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Unionist Party (United States)

From Wikipedia, the free encyclopedia

Unionist Party
LeadersAlexander H. Stephens
Robert Toombs
Francis P. Blair Jr.
Thomas Swann
John P. Kennedy
FoundedAugust 7, 1852; 171 years ago (1852-08-07)
February 28, 1861; 162 years ago (1861-02-28) (Unconditional)
Dissolved1866; 157 years ago (1866)
Merger ofSouthern Whigs
Unionist Democrats
Constitutional Union Party (Unconditional)
Merged intoNational Union Party
Big tent
Abolitionism (1861–1866)
Pro-Compromise (1852–1861)
Political positionBig tent
National affiliationNational Union (1864–1866)
Colors  Pink

The Unionist Party, later known as the Unconditional Union Party in the border states, was a political party in the United States started after the Compromise of 1850 to define politicians who supported the Compromise. It was used primarily as a label by politicians who did not want to affiliate with the Republicans, or wished to win over anti-secession Democrats. Members included Southern Democrats who were loyal to the Union as well as elements of the old Whig Party and other factions opposed to a separate Southern Confederacy.[citation needed]

Following the beginning of the Civil War, state conventions would even endorse fusion tickets of Republicans and War Democrats under the Unionist banner, which the national party itself would do in the 1864 presidential election in the form of the National Union Party.[citation needed]

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The label first appeared in 1850, during the dispute over the Compromise of 1850. Southerners who supported the Compromise (mainly Whigs) adopted the Unionist label to win over pro-Compromise Democrats and defeat anti-Compromise Democrats. The name change emphasized the Compromise issue and implied that ordinary Whig political issues, such as the tariff, had been set aside.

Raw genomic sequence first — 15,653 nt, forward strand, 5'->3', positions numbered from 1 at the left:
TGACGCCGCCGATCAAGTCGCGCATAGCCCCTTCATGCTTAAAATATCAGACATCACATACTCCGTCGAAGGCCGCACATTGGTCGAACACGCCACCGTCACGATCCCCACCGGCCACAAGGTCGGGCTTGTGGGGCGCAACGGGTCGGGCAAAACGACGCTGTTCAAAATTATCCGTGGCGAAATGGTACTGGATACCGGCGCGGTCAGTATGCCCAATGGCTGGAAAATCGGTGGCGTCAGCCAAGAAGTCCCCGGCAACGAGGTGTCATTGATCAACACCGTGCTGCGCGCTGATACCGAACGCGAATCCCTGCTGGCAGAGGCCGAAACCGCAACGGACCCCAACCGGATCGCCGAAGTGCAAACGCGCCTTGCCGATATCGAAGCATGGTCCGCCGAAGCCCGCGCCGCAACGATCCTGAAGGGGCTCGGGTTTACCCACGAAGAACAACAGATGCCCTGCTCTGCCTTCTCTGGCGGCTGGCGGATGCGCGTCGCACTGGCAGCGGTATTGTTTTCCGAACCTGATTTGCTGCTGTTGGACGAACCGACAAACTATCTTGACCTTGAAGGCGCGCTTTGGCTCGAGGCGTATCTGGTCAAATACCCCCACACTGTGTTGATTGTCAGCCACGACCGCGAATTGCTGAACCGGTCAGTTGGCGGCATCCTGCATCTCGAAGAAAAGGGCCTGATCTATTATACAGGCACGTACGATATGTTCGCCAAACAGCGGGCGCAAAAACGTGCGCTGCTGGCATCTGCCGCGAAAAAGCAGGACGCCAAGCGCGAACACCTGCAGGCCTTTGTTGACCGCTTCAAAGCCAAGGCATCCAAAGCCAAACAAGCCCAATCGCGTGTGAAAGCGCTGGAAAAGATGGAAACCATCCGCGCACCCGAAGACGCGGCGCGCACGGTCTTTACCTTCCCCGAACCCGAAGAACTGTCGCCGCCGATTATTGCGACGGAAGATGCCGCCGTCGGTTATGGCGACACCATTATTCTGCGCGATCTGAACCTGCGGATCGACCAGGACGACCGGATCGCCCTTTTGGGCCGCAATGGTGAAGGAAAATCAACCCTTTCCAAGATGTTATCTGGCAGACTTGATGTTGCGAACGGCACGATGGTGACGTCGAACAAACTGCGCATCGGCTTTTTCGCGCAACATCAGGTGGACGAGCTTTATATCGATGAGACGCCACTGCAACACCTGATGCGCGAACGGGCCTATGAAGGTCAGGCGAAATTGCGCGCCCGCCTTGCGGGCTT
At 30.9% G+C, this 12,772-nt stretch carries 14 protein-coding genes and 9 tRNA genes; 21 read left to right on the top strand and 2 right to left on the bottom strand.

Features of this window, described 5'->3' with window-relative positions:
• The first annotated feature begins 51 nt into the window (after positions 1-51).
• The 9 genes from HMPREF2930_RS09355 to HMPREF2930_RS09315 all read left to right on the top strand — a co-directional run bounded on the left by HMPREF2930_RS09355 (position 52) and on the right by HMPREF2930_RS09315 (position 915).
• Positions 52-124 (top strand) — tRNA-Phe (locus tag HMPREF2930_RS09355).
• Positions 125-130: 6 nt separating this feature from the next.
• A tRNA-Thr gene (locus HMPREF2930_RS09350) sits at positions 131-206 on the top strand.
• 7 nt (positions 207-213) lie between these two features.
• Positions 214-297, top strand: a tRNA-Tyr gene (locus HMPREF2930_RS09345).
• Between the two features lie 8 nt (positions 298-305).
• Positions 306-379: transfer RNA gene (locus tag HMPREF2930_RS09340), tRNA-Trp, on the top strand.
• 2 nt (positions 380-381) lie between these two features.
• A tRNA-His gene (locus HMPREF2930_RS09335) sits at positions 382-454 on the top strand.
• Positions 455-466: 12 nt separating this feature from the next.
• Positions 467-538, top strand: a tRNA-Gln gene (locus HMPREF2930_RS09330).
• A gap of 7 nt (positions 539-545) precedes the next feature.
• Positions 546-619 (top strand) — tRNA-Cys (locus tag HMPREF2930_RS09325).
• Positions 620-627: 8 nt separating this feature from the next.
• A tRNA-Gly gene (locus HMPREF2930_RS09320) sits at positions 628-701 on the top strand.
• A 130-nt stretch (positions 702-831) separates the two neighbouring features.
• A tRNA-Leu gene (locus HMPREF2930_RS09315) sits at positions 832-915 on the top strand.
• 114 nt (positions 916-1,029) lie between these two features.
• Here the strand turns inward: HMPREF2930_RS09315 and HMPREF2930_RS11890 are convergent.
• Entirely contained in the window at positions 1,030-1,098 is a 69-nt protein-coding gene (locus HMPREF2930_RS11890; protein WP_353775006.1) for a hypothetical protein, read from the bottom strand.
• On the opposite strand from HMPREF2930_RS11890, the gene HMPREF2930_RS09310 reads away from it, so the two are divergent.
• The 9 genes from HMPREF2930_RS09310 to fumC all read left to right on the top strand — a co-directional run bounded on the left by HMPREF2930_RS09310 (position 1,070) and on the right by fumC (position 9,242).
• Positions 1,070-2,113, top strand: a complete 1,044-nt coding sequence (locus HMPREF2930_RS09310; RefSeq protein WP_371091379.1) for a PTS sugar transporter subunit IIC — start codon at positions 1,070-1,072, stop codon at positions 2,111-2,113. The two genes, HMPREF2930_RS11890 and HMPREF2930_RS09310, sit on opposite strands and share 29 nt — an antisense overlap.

By 1860, the Whig Party was defunct. A group of former Whigs formed the Constitutional Union Party, with John Bell as candidate for president. Also as in 1850, ex-Whigs and anti-secession Democrats combined as "Unionists" to oppose secessionists in state elections, especially in Kentucky, Maryland, Missouri and Virginia, where the Republican Party label was still toxic. Bell's candidacy was ineffective, but the state strategy proved successful as the American Civil War began in 1861.

During the Civil War

Following the splintered 1860 presidential election, it became apparent that much of the South would not abide by the election of Abraham Lincoln. In Missouri, Francis P. Blair, Jr. began consolidating that state's supporters of Lincoln, John Bell, and Stephen A. Douglas into a new political party, the Unconditional Union Party, which would lay aside antebellum partisan interests in favor of a single cause, the preservation of the Union. Blair and his supporters' primary goal was "to resist the intrigues of the Secessionists, by political action preferably, by force if need were".[1]

Another faction in Missouri also supported restoration of the Union, but with conditions and reservations, including granting the extension of slavery westward. Others believed that once the Southern states should be allowed to leave the Union peaceably as they would soon realize their mistake and petition for restoration to the Union. Blair worked to form an alliance with these so-called "Conditional Unionists" to bolster his numbers.[1]

The first formal convention of the Missouri Unconditional Union Party was held on February 28, 1861 in St. Louis, Missouri. No avowed secessionists were invited: only those political leaders who had openly supported Bell, Lincoln or Douglas were allowed to participate. The delegates passed a series of resolutions including formally declaring "at present there is no adequate cause to impel Missouri to dissolve her connection with the Federal Union", a move that swiftly was repudiated by the pro-secession faction as having no constitutional validity. As a compromise to the Conditional Unionists, the convention also entreated "the Federal government as the seceding States to withhold and stay the arm of military power, and on no pretense whatever bring upon the nation the horrors of civil war".[1]